The number of tweets, Facebook statuses and Tumblr blogs posts using the #MeToo hashtag to give accounts of sexual harassment, violence and abuse is depressing and shocking. But it’s not surprising. Anybody who has been paying attention to the sexual abuse scandals in a terrifying mix of apparently respected institutions, from the Catholic Church to the Weinstein Company, will know that abuse isn’t confined to scuzzy alleys in the backstreets of New York and Chicago, or anywhere else – it’s ubiquitous and pervasive.
When you sit down and try and digest the sheer volume of the testimonies of abuse, it begins to dawn on you that there is a conspicuous omission from the discussion: men speaking out in solidarity with women who have been victims of sexual abuse and harassment. We also need more men who challenge the societal causes of harassment and the normalization of sexual violence that underpins that harassment.
Here’s something that a lot of men don’t realize: if a serious challenge to the societal norms that encourage sexual abuse and harassment is to be made, it requires the voices of men who aren’t victims as well as the voices of the women who are. What kind of things need to be said? Well, writing and talking about the things people you know have said that normalize sexual violence is one. Expressing a willingness to engage with the political and social causes of sexual violence is another.
But it’s not just about being vocal, it’s also about the way that men treat the women in their lives. One useful article in the Guardian made a list of the things that all men should stop doing immediately. This useful list includes:
– Talking over women
– Ignoring when friends, family members or colleagues have creepy behaviors towards women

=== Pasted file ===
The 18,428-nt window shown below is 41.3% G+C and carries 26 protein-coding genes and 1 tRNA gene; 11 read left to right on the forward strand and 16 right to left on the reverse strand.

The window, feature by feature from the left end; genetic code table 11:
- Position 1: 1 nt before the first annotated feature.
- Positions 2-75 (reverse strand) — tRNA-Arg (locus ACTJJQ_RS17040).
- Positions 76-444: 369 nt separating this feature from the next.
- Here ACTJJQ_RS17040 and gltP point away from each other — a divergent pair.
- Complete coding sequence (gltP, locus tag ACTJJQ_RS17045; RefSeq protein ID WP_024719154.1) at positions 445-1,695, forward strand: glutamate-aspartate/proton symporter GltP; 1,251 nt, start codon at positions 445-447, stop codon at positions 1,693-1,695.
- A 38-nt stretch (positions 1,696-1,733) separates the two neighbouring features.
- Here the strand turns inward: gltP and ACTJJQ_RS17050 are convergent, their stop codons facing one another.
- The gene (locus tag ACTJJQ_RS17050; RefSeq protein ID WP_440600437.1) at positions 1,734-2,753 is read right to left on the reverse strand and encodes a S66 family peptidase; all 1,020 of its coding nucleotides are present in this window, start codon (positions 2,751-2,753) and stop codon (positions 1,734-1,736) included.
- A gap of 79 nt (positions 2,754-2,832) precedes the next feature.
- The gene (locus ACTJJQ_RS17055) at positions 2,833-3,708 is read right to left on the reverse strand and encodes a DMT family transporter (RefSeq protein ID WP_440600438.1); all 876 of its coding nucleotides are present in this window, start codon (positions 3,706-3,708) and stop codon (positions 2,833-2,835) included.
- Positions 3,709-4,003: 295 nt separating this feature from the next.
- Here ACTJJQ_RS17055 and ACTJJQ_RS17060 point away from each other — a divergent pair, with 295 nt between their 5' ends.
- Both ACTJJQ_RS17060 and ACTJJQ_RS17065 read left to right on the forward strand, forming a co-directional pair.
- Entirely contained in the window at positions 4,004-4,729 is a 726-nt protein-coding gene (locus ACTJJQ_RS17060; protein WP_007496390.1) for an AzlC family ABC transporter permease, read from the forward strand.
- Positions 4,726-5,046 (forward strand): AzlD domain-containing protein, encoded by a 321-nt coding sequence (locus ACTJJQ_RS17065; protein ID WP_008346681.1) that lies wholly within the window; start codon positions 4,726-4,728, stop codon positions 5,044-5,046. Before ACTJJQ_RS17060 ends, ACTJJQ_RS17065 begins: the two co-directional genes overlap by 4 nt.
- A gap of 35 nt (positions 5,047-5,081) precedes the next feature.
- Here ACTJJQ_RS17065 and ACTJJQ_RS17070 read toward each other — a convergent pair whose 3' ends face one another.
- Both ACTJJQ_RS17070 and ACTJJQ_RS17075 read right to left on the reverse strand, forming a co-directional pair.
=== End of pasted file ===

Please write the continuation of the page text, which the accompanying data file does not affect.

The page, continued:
– Touching women you don’t know
– Insisting when a woman don’t want to engage in a flirtatious conversation with you
– Taking advantage of a drunk girl at a bar
– Making misogynistic jokes
– If you’re an employer, paying women less than what you would pay men
– Excluding women from creative projects and ventures
Many of these things ought to be considered common courtesy, but men still do them because of aforementioned societal norms that encourage and approve of men being condescending, abusive, and manipulative towards women. And there’s also an addition to the list that could be made – don’t make the mistake of thinking that your obligation to be a decent person to women arises out of the fact that you wouldn’t want someone to behave odiously toward the women you care about. The reason you ought to refrain from being terrible to women isn’t that you’re a father, or a brother – it’s that she’s a person.
The #MeToo campaign is important. It’s important because it brings to our attention just how pervasive sexual violence and harassment is, and how the tropes about violence always taking certain forms (e.g. a complete stranger being violent in an empty parking lot late at night) often bear little resemblance to reality. But, while it is so important, it mustn’t be the only campaign that comes out of recent sexual abuse scandals. There’s something that’s just as important that needs to happen: men engaging with the problem, speaking out about it, and taking action.